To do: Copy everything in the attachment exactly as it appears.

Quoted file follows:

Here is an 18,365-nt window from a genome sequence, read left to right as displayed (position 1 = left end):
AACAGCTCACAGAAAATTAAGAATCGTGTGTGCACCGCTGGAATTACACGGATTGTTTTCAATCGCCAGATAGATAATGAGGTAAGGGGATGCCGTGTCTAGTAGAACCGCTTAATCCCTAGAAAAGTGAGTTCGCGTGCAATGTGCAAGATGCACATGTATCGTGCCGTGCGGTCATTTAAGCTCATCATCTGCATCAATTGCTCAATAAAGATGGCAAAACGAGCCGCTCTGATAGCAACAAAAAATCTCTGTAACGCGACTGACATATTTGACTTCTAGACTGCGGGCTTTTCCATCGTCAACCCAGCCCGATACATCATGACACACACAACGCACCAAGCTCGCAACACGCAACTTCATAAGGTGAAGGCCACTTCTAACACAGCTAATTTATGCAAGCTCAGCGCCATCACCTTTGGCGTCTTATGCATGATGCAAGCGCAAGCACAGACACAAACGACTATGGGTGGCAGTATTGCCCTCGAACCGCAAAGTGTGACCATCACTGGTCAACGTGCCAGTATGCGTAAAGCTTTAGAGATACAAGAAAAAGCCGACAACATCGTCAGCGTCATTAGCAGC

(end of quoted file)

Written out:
Here is an 18,365-nt window from a genome sequence, read left to right as displayed (position 1 = left end):
AACAGCTCACAGAAAATTAAGAATCGTGTGTGCACCGCTGGAATTACACGGATTGTTTTCAATCGCCAGATAGATAATGAGGTAAGGGGATGCCGTGTCTAGTAGAACCGCTTAATCCCTAGAAAAGTGAGTTCGCGTGCAATGTGCAAGATGCACATGTATCGTGCCGTGCGGTCATTTAAGCTCATCATCTGCATCAATTGCTCAATAAAGATGGCAAAACGAGCCGCTCTGATAGCAACAAAAAATCTCTGTAACGCGACTGACATATTTGACTTCTAGACTGCGGGCTTTTCCATCGTCAACCCAGCCCGATACATCATGACACACACAACGCACCAAGCTCGCAACACGCAACTTCATAAGGTGAAGGCCACTTCTAACACAGCTAATTTATGCAAGCTCAGCGCCATCACCTTTGGCGTCTTATGCATGATGCAAGCGCAAGCACAGACACAAACGACTATGGGTGGCAGTATTGCCCTCGAACCGCAAAGTGTGACCATCACTGGTCAACGTGCCAGTATGCGTAAAGCTTTAGAGATACAAGAAAAAGCCGACAACATCGTCAGCGTCATTAGCAGC